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John Dowland: Lachrimae or Seaven Teares / Hathor Consort

Album Summary

>Dowland, John [Composer] : Lachrimae, or Seaven Teares, for 5 viols/violins & lute
Conductor Ensemble Composer

Notes & Reviews:

American Record Guide, November/December 2014
As one might surmise, given the length of this program, we have here Dowland's famous Lachrimae plus other pieces (15 of them). These works are very sensitively rendered by the Hathor Consort, a viol consort (plus a lute) founded in 2011. The rendition of this famous collection, devoted to melancholy, ranks with the best. Most of the rest of the pieces are galliards, lighter and livelier dances than pavans. Here, these works have a certain degree of lightness. The sound is very good; the notes emphasize a possible spiritual meaning in the Lachrimae.

The Brussels-based Hathor Consort, founded 2011, explores consort music stretching from the Renaissance to the Baroque era, using diverse instrumental combinations, with the viola da gamba as a starting point. For this debut recording, the ensemble has chosen a pièce de résistance of the consort repertoire, the melancholic Lachrimae, or Seven Tears collection of John Dowland (1563-1626).

Notes & Reviews:

Recording information: Church of Notre-Dame de l'Ascension, Bra-sur-Lienne, Be (06/25/2013-06/28/2013).


Relevant Then & Now
Hathor Consort John Dowland Lachrimae or Seaven Teares FUGA LIBERA

For their premier recording, Belgium-based Hathor Consort has taken on the music of, arguably, Elizabethan Englands most famous musician, John Dowland. An international musical force in his own time (his compositions have been found in manuscript collections from Copenhagen to Rome and from London to Kiev and St. Petersburg), Dowland published this collection in 1604. Centered on the seven Lachrimae (in the pavan form), the remaining pieces consist of consort arrangements of previously existing lute songs and solos.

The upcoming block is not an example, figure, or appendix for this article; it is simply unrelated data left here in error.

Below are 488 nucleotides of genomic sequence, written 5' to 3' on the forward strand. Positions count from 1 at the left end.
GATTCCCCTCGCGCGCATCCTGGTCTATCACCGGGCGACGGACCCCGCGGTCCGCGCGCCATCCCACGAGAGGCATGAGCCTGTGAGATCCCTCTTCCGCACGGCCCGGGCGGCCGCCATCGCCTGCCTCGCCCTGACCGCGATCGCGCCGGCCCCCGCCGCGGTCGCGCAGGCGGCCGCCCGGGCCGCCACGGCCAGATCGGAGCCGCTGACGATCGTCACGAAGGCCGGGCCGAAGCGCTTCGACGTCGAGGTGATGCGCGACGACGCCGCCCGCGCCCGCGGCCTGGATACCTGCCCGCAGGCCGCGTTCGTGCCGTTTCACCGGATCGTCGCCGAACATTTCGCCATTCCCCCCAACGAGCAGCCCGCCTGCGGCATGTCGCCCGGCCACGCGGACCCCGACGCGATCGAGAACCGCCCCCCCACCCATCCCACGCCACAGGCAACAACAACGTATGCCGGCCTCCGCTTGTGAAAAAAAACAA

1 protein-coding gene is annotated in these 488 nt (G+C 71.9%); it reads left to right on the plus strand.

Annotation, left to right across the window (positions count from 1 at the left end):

The six virtuoso musicians who comprise the Hathor Consort achieve a unity of sound, rare in such a recently formed group, which is a testament to their individual talents as much as to their collective efforts. Sadly, biographical material is provided only on the groups director, Romina Lischka, the liner notes choosing instead to theorize about the influence of occult Neoplatonic and Hermetic teachings. A very odd choice; as great as the other five musicians sound, they really deserve better treatment.

The modern listener may never fully understand the effect of early music on its intended audience; most attempts to do so usually drift off into the realm of academic speculation. Be that as it may, this performance of John Dowlands consort music can be unreservedly recommended to contemporary listeners for much more than its historical interest or significance. Beautiful and emotionally evocative, this music was relevant in Dowlands time and, in the hands of virtuosi like the Hathor Consort, it remains relevant today.

Highest recommendation 10 out of 10 Oscar O. Veterano

Submitted on 06/03/14 by Oscar O. Veterano 
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Works Details

>Dowland, John [Composer] : Lachrimae, or Seaven Teares, for 5 viols/violins & lute
  • Conductor: Romina Lischka
  • Ensemble: Hathor Consort
  • Notes: Church of Notre-Dame de l'Ascension, Bra-sur-Lienne, Belgium (06/25/2013-06/28/2013)
  • Running Time: 64 min. 24 sec.
  • Period Time: Renaissance
  • Written: 1604